Speaking at the vigil, Sophia Levin, a sophomore at Allderdice High School whose mother and grandparents attended Tree of Life synagogue, said that the mass shooting has changed her. “Anti-Semitism was something that happened in history, that happened in other places,” she said, according to the New York Times. “I am a different Jew today than I was yesterday,” Levin also said, the Post-Gazette reported. “I hope that the Jew I am today will be stronger.

 

Squirrle Hill Neighborhood in Pittsbourgh 

Squirrel Hill Neighborhood, Pittsburgh PA

 

The Tree of Life synagogue in the city's Squirrel Hill neighborhood, a heavily Jewish area, was holding a Shabbat religious service at the time of the shooting.  The names of those shot dead by a gunman yelling "All Jews must die" will be released on Sunday October 28, 2018 after the deadliest attack on the Jewish community in the United States, officials said.

 

 

                    HUMANITARIAN

 

Ari Mehler with dog

Ari Mahler, RN.

 

I am The Jewish Nurse:

Yes, that Jewish Nurse. The same one that people are talking about in the Pittsburgh shooting that left 11 dead. The trauma nurse in the ER that cared for Robert Bowers who yelled, "Death to all Jews," as he was wheeled into the hospital. The Jewish nurse who ran into a room to save his life.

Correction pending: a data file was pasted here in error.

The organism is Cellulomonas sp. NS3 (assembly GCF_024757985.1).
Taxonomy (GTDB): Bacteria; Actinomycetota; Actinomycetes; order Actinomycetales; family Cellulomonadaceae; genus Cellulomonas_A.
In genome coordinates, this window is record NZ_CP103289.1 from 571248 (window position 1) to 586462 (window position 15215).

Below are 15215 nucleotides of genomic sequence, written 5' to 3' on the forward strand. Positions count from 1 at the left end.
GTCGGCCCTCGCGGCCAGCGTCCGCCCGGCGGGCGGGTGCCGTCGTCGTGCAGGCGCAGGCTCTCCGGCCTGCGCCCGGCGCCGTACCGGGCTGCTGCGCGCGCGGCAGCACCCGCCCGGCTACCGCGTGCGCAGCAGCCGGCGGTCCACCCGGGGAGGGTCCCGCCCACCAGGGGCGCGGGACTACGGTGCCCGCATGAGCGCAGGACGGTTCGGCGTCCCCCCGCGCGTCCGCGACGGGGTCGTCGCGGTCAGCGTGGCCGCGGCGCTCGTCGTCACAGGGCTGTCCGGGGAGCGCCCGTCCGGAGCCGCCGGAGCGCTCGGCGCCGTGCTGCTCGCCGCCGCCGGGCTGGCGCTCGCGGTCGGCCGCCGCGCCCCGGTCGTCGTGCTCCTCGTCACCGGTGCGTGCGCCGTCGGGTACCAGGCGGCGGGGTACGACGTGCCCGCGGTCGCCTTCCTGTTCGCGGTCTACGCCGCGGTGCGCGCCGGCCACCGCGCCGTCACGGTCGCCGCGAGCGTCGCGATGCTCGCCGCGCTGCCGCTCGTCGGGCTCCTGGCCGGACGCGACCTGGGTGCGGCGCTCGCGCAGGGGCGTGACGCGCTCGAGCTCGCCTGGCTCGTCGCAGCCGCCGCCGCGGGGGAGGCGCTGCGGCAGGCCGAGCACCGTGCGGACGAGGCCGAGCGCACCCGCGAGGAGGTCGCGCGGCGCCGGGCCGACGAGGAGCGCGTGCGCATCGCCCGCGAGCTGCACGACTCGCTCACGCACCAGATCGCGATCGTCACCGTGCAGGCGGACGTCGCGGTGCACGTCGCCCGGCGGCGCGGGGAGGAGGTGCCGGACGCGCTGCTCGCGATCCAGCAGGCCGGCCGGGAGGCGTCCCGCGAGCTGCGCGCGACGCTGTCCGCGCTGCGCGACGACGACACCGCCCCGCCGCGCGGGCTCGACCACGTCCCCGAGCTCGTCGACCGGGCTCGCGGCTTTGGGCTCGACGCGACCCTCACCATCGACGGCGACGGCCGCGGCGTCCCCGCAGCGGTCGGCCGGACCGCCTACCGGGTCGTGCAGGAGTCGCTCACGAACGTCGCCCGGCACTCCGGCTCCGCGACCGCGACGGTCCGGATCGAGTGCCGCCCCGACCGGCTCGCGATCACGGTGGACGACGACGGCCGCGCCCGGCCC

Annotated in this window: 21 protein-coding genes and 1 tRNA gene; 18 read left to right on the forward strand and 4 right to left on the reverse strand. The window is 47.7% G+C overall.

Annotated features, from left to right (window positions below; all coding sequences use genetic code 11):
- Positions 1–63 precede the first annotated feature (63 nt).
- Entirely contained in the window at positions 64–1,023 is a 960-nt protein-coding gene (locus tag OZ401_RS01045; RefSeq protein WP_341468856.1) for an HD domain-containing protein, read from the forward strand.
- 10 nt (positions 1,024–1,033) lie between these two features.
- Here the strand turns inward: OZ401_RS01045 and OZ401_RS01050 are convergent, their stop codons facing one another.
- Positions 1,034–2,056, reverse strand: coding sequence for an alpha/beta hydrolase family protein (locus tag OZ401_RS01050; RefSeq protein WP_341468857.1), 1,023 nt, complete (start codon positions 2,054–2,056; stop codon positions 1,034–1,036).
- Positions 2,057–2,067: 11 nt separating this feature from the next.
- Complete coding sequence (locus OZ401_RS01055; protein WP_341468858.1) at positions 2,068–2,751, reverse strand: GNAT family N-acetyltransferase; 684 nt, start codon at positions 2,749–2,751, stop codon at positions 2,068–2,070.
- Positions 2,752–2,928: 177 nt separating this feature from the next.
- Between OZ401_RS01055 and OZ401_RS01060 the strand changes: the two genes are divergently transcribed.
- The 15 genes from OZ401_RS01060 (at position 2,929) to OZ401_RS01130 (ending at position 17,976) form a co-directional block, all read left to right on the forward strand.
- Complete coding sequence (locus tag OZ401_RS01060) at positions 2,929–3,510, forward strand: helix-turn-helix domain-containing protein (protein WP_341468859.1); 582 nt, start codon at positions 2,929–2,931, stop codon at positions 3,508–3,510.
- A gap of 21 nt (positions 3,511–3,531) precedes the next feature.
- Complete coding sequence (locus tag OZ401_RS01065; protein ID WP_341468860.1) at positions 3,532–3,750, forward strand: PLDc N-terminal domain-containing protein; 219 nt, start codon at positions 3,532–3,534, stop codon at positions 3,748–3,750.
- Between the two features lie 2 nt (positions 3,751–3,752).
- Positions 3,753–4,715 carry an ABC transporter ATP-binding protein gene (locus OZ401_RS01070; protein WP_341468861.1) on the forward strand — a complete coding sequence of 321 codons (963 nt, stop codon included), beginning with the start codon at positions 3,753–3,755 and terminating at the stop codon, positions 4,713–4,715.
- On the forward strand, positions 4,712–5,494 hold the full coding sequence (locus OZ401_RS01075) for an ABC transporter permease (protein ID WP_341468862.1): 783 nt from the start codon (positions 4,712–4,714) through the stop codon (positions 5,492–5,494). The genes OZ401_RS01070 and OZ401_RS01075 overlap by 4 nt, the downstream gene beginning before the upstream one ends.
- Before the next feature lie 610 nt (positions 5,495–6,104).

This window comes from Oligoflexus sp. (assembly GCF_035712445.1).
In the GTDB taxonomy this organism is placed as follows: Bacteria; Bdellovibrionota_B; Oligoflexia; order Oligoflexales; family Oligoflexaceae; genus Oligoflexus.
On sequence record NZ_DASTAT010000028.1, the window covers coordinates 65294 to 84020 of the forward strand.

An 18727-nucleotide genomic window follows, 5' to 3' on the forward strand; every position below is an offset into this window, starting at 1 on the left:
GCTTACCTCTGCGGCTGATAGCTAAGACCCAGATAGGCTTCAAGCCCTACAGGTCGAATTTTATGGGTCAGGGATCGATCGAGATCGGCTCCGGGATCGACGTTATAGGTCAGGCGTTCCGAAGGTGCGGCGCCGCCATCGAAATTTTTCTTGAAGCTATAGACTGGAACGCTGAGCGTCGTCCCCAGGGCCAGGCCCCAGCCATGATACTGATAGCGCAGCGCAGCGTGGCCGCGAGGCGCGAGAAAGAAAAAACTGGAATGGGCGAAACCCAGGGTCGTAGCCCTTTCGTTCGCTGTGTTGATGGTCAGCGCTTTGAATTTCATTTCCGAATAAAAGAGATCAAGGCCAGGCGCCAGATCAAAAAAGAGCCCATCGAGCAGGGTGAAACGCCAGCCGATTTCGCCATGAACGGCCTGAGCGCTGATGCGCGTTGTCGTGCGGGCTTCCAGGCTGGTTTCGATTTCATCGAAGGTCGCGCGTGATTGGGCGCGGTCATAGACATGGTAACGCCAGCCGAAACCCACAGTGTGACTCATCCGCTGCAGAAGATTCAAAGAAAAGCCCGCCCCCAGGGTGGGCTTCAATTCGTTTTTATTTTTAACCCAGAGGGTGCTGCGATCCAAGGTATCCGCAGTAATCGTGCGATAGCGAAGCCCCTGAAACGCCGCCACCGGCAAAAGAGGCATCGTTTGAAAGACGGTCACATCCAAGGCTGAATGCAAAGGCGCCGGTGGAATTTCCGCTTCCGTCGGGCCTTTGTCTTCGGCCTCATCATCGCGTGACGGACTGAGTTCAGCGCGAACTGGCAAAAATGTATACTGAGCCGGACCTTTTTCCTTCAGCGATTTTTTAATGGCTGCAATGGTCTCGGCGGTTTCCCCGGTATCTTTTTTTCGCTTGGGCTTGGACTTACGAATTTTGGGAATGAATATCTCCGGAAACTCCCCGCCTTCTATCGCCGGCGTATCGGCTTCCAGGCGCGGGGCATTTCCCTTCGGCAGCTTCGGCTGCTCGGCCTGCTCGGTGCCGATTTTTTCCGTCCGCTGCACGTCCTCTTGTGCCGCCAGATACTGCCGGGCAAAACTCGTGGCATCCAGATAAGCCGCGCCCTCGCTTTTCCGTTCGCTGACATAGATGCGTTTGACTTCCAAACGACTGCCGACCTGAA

To be honest, I’m nervous about sharing this. I just know I feel alone right now, and the irony of the world talking about me doesn’t seem fair without the chance to speak for myself.


When I was a kid, being labeled “The Jewish (anything)”, undoubtedly had derogatory connotations attached to it. That's why it feels so awkward to me that people suddenly look at it as an endearing term. As an adult, deflecting my religion by saying “I’m not that religious,” makes it easier for people to accept I’m Jewish – especially when I tell them my father is a rabbi. “I’m not that religious,” is like saying, “Don’t worry, I’m not that Jewish, therefore, I’m not so different than you,” and like clockwork, people don’t look at me as awkwardly as they did a few seconds beforehand.